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Innovative new work among Arts Board grants

Innovative new work features
among Arts Board grants

New work that pushes boundaries, juxtaposing different artforms and disciplines, was a feature of the latest funding round of the Arts Board of Creative New Zealand, announced this week.

Arts Board Chair Murray Shaw said there was a quality of freshness, innovation and risk-taking that stood out in many of the projects to create new work.

¡§Some of these projects will also be seen on the international stage and will enhance New Zealand¡¦s image as an innovative nation producing cutting-edge work,¡¨ Mr Shaw said.

A $28,200 grant will support two New Zealand designers, Dorita Hannah and Sven Mehzoud, to lead a team of international artists in creating an interactive, theatrical exhibition for the 2003 Prague Quadrennial. Entitled The Heart of PQ 2003, the exhibition will form the centrepiece of the event and involve artists across artforms from Europe, Asia, the Pacific, the United States and the Middle East.

The Prague Quadrennial is held every four years and attracts hundreds of designers, architects and theatre practitioners throughout the world. At the 1999 Prague Quadrennial, the New Zealand exhibition, Landing: Seven Stages Aotearoa New Zealand, won the Unesco Prize for the Promotion of Arts.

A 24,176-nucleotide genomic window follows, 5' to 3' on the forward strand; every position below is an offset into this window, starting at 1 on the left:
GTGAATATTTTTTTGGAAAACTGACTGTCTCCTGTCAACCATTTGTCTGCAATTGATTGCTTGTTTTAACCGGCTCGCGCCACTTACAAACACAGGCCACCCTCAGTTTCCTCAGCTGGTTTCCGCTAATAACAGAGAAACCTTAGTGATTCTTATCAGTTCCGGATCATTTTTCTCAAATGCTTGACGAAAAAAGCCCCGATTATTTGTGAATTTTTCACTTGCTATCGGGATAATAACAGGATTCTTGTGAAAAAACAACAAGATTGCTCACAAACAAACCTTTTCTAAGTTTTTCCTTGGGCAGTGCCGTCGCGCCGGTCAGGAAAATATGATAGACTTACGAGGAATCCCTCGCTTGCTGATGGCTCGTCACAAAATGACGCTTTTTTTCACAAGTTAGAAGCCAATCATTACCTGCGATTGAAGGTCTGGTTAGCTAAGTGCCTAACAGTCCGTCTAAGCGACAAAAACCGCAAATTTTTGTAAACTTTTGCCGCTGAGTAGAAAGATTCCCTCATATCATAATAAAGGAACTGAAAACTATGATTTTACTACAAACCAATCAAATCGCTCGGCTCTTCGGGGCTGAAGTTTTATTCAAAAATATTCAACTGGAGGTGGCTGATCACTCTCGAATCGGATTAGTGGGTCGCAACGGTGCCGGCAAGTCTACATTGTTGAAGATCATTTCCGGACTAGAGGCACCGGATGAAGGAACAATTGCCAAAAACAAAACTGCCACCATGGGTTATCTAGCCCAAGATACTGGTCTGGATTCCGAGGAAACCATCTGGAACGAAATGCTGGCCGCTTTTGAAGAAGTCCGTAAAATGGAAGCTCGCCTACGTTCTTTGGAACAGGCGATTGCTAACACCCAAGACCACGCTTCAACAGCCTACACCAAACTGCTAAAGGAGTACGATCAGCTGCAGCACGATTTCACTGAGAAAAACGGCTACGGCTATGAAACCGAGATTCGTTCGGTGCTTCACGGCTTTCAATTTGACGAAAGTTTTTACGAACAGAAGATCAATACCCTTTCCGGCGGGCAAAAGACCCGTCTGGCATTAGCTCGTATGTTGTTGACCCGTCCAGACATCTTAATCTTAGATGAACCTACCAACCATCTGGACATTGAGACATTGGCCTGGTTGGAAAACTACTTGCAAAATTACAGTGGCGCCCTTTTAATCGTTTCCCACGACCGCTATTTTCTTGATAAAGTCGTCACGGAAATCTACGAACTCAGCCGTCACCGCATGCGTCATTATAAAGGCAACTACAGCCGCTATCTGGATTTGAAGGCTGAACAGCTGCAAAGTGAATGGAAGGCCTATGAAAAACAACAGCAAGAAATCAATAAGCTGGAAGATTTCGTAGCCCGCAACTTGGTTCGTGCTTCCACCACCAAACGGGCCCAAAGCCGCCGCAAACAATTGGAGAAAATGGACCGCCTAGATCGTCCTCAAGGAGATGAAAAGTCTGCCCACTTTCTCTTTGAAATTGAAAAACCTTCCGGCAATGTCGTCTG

Murray Shaw said this was an excellent example of an interdisciplinary project that involved a range of artforms and challenged traditional boundaries in the theatre.

¡§This is a tremendous honour for the two New Zealand artists selected to lead the project and a direct result of New Zealand¡¦s success at the 1999 event,¡¨ Mr Shaw says. ¡§Other local artists will also benefit from involvement in this collaborative project.¡¨

The Heart of PQ 2003 was one of 222 projects in this round offered grants totalling more than $2.52 million. The Arts Board received 571 applications seeking more than $8.4 million.

A project that involves artists forging relationships with other sectors is Scape: Art and Industry Urban Arts Festival, to be held in Christchurch from September to November 2002. The Art and Industry Biennial Trust was offered a grant of $26,700 towards artists¡¦ fees for this event.

The Trust was established in 1998 to broker partnerships so that artists could work with industry to develop projects resulting in site-specific public artworks. It also stages biennial festivals and like the inaugural Arts and Industry 2000 Biennial, the 2002 event will showcase especially commissioned contemporary artworks in public sites around the Christchurch.

Earlier this year, Creative New Zealand supported three performing arts companies ¡V From Scratch, Black Grace Dance Company and Taki Rua Productions ¡V to showcase their work in the spotlight performances at the 5th Australian International Performing Arts Market in Adelaide.

As a result of From Scratch¡¦s performance at the Performing Arts Market, the Auckland contemporary music group has been invited to take part in Tasmania¡¦s 10 Days on the Island festival in March 2003. An Arts Board grant of $8500 will support From Scratch to perform Pacific Plate at the festival.